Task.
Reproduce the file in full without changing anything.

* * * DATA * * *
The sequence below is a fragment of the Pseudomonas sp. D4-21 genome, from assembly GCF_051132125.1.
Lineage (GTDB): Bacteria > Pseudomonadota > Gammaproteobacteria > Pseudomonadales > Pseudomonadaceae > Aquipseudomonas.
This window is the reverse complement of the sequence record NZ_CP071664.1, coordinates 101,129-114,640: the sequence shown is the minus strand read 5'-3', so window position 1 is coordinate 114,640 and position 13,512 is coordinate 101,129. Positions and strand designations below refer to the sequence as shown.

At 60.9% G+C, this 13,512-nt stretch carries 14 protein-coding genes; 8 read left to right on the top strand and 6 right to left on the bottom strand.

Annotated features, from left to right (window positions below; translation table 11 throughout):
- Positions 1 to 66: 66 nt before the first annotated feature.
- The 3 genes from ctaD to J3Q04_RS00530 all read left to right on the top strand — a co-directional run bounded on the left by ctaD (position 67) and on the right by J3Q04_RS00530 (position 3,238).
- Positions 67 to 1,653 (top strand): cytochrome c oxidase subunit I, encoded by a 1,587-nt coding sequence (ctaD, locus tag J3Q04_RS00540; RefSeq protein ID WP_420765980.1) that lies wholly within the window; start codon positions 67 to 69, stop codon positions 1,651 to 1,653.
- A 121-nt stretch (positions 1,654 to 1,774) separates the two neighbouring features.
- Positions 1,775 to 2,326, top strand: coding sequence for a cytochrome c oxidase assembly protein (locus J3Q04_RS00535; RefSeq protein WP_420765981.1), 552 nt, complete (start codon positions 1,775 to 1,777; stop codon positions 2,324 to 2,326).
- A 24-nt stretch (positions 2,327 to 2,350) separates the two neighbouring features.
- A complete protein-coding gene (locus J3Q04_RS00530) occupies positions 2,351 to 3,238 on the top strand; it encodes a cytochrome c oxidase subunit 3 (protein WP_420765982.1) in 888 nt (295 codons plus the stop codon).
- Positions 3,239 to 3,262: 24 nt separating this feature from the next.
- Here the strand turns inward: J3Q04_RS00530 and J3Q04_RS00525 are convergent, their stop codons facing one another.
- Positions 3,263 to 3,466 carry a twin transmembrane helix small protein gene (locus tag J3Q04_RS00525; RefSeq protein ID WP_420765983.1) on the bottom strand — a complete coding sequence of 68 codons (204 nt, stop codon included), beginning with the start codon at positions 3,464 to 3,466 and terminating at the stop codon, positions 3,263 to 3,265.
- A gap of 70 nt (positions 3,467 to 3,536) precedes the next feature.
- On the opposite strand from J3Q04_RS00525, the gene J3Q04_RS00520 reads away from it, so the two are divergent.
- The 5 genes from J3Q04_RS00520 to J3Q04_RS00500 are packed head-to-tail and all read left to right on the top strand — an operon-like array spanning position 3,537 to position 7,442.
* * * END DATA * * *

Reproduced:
The sequence below is a fragment of the Pseudomonas sp. D4-21 genome, from assembly GCF_051132125.1.
Lineage (GTDB): Bacteria > Pseudomonadota > Gammaproteobacteria > Pseudomonadales > Pseudomonadaceae > Aquipseudomonas.
This window is the reverse complement of the sequence record NZ_CP071664.1, coordinates 101,129-114,640: the sequence shown is the minus strand read 5'-3', so window position 1 is coordinate 114,640 and position 13,512 is coordinate 101,129. Positions and strand designations below refer to the sequence as shown.

At 60.9% G+C, this 13,512-nt stretch carries 14 protein-coding genes; 8 read left to right on the top strand and 6 right to left on the bottom strand.

Annotated features, from left to right (window positions below; translation table 11 throughout):
- Positions 1 to 66: 66 nt before the first annotated feature.
- The 3 genes from ctaD to J3Q04_RS00530 all read left to right on the top strand — a co-directional run bounded on the left by ctaD (position 67) and on the right by J3Q04_RS00530 (position 3,238).
- Positions 67 to 1,653 (top strand): cytochrome c oxidase subunit I, encoded by a 1,587-nt coding sequence (ctaD, locus tag J3Q04_RS00540; RefSeq protein ID WP_420765980.1) that lies wholly within the window; start codon positions 67 to 69, stop codon positions 1,651 to 1,653.
- A 121-nt stretch (positions 1,654 to 1,774) separates the two neighbouring features.
- Positions 1,775 to 2,326, top strand: coding sequence for a cytochrome c oxidase assembly protein (locus J3Q04_RS00535; RefSeq protein WP_420765981.1), 552 nt, complete (start codon positions 1,775 to 1,777; stop codon positions 2,324 to 2,326).
- A 24-nt stretch (positions 2,327 to 2,350) separates the two neighbouring features.
- A complete protein-coding gene (locus J3Q04_RS00530) occupies positions 2,351 to 3,238 on the top strand; it encodes a cytochrome c oxidase subunit 3 (protein WP_420765982.1) in 888 nt (295 codons plus the stop codon).
- Positions 3,239 to 3,262: 24 nt separating this feature from the next.
- Here the strand turns inward: J3Q04_RS00530 and J3Q04_RS00525 are convergent, their stop codons facing one another.
- Positions 3,263 to 3,466 carry a twin transmembrane helix small protein gene (locus tag J3Q04_RS00525; RefSeq protein ID WP_420765983.1) on the bottom strand — a complete coding sequence of 68 codons (204 nt, stop codon included), beginning with the start codon at positions 3,464 to 3,466 and terminating at the stop codon, positions 3,263 to 3,265.
- A gap of 70 nt (positions 3,467 to 3,536) precedes the next feature.
- On the opposite strand from J3Q04_RS00525, the gene J3Q04_RS00520 reads away from it, so the two are divergent.
- The 5 genes from J3Q04_RS00520 to J3Q04_RS00500 are packed head-to-tail and all read left to right on the top strand — an operon-like array spanning position 3,537 to position 7,442.